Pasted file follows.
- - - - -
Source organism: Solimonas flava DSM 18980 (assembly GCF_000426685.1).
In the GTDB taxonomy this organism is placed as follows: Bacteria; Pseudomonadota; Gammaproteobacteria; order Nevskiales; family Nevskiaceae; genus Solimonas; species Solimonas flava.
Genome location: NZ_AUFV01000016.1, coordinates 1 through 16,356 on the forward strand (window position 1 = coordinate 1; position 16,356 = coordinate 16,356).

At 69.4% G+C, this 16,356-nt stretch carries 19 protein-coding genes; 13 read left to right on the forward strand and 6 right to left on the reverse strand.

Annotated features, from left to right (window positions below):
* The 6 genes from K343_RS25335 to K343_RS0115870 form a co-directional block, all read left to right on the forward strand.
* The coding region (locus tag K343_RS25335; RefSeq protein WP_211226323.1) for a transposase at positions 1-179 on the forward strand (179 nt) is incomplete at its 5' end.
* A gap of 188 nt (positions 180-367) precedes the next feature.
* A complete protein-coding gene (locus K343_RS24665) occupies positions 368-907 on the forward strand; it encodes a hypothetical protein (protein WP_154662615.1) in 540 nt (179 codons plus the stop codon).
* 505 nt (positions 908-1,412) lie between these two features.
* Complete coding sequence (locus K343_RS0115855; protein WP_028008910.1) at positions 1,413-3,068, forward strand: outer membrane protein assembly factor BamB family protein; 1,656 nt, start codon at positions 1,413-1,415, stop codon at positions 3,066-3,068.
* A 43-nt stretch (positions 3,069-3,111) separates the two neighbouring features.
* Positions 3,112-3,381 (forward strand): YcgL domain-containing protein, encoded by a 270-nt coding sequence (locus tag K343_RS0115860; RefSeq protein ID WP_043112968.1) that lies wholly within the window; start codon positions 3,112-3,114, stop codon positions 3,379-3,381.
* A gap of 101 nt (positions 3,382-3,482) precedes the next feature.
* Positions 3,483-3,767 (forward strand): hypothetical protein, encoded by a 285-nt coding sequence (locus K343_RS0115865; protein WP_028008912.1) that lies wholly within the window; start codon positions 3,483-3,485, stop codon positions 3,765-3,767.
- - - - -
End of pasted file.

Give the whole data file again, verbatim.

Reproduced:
Source organism: Solimonas flava DSM 18980 (assembly GCF_000426685.1).
In the GTDB taxonomy this organism is placed as follows: Bacteria; Pseudomonadota; Gammaproteobacteria; order Nevskiales; family Nevskiaceae; genus Solimonas; species Solimonas flava.
Genome location: NZ_AUFV01000016.1, coordinates 1 through 16,356 on the forward strand (window position 1 = coordinate 1; position 16,356 = coordinate 16,356).

At 69.4% G+C, this 16,356-nt stretch carries 19 protein-coding genes; 13 read left to right on the forward strand and 6 right to left on the reverse strand.

Annotated features, from left to right (window positions below):
* The 6 genes from K343_RS25335 to K343_RS0115870 form a co-directional block, all read left to right on the forward strand.
* The coding region (locus tag K343_RS25335; RefSeq protein WP_211226323.1) for a transposase at positions 1-179 on the forward strand (179 nt) is incomplete at its 5' end.
* A gap of 188 nt (positions 180-367) precedes the next feature.
* A complete protein-coding gene (locus K343_RS24665) occupies positions 368-907 on the forward strand; it encodes a hypothetical protein (protein WP_154662615.1) in 540 nt (179 codons plus the stop codon).
* 505 nt (positions 908-1,412) lie between these two features.
* Complete coding sequence (locus K343_RS0115855; protein WP_028008910.1) at positions 1,413-3,068, forward strand: outer membrane protein assembly factor BamB family protein; 1,656 nt, start codon at positions 1,413-1,415, stop codon at positions 3,066-3,068.
* A 43-nt stretch (positions 3,069-3,111) separates the two neighbouring features.
* Positions 3,112-3,381 (forward strand): YcgL domain-containing protein, encoded by a 270-nt coding sequence (locus tag K343_RS0115860; RefSeq protein ID WP_043112968.1) that lies wholly within the window; start codon positions 3,112-3,114, stop codon positions 3,379-3,381.
* A gap of 101 nt (positions 3,382-3,482) precedes the next feature.
* Positions 3,483-3,767 (forward strand): hypothetical protein, encoded by a 285-nt coding sequence (locus K343_RS0115865; protein WP_028008912.1) that lies wholly within the window; start codon positions 3,483-3,485, stop codon positions 3,765-3,767.